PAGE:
Another ASSA ABLOY technology provides flashing lights and audible signals, including verbal announcements, to guide escapees to the exit. The purpose is to encourage people to feel confident about using a different door from the one they entered through. Experience shows that people tend to want to leave the way they arrived, and as Guyléne Proulx, a senior researcher at the National Research Council of Canada told the APA, that, in a way, is a sensible thing to do: “During an emergency, occupants don’t want to use an exit they have no experience with – they don’t know where it will lead.”
Easy to open
But even when you’ve found the right door, you need to be able to get out – and that is where panic exit devices come in. The old clunky crossbars are a thing of the past. Now standards require that crossbars or touchbars open with just the lightest touch, and that they open to pressure anywhere along their length. Two divisions of ASSA ABLOY – TESA of Spain and JPM of France – are currently working to develop a new single platform for the whole of Europe, conforming to European standard EN 1125.
Juan Iraeta, Market Development and Innovation Manager at TESA, says, “Currently, we are developing the rim-mounted version, which is more prevalent in Europe, and we will be moving on to the mortise-mounted version later.” One problem for lock makers, though, is that such exits are a weak spot in building security, so ASSA ABLOY has developed devices which can be linked to computer-controlled access systems. “This way, for example, in a department store, there can be a delay built in so that security can check if the person trying to leave is just trying to get out without paying,” Iraeta explains. “Or the door can be set to deny egress entirely during times when the store is closed and no one should be there.”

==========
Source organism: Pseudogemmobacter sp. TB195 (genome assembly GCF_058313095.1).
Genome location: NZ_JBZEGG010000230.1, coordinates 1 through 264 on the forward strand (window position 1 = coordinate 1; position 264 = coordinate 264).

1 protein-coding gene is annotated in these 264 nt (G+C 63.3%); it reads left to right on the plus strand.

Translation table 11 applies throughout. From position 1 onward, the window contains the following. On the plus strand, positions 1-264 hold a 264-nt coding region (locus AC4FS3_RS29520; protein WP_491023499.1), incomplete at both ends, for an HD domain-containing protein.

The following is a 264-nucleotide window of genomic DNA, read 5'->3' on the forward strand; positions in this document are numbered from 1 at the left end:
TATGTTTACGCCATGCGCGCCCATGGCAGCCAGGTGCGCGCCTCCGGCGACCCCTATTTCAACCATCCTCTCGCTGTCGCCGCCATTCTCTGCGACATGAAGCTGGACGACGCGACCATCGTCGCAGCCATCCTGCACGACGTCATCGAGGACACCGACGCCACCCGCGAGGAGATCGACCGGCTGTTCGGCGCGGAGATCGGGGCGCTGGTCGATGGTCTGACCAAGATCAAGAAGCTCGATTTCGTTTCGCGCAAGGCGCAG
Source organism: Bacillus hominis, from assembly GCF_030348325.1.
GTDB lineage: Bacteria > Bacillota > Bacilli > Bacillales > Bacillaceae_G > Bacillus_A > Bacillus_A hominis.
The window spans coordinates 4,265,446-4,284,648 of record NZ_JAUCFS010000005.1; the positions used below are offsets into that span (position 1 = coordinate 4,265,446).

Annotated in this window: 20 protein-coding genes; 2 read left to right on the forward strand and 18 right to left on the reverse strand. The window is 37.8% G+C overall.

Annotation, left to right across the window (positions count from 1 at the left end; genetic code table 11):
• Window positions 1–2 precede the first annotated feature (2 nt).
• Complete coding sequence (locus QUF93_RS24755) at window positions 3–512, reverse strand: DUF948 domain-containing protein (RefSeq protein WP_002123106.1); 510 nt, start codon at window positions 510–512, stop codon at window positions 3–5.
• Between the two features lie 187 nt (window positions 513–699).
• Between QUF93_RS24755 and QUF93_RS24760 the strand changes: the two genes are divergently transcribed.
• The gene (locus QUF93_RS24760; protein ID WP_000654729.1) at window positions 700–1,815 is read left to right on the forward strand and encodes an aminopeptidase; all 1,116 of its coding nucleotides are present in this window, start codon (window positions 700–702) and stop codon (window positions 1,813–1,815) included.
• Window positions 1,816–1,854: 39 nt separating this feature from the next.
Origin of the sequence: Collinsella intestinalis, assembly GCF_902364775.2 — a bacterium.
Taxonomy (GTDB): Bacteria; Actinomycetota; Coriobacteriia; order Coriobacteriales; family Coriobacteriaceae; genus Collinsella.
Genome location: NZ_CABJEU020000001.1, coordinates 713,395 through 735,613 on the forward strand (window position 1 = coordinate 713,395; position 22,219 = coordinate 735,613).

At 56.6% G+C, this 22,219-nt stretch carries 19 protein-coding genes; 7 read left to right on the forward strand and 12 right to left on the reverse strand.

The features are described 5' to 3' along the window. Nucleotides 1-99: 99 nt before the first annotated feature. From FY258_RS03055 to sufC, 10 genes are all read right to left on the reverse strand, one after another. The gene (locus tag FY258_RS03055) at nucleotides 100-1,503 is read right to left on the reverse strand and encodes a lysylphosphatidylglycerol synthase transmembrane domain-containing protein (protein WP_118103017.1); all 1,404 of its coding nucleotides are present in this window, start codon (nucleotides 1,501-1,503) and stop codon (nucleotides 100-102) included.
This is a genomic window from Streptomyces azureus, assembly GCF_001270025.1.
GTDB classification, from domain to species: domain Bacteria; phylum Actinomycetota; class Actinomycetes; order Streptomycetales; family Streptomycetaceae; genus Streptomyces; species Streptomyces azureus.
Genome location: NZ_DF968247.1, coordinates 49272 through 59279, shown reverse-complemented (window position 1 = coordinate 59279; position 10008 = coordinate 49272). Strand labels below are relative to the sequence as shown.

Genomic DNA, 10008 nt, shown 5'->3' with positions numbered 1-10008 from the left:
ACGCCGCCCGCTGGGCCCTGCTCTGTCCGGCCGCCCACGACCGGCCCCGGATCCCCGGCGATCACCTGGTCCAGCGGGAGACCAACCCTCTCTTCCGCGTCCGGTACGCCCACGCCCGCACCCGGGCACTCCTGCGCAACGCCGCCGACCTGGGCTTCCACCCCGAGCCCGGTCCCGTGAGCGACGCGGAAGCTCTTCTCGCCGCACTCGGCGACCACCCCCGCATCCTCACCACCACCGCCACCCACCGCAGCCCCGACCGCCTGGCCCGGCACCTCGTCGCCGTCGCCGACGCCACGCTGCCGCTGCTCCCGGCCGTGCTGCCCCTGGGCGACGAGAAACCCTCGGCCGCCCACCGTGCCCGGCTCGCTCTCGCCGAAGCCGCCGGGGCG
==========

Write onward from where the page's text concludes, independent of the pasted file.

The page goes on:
But safety always goes before security. As soon as a fire alarm is pressed, all restrictions are lifted, and a gentle push on the bar will immediately open the door. “It’s our aim to make products which end users can trust to help in a disaster,” says Iraeta. “It should immediately be obvious how to use the equipment.”
In other words: don’t panic, just push!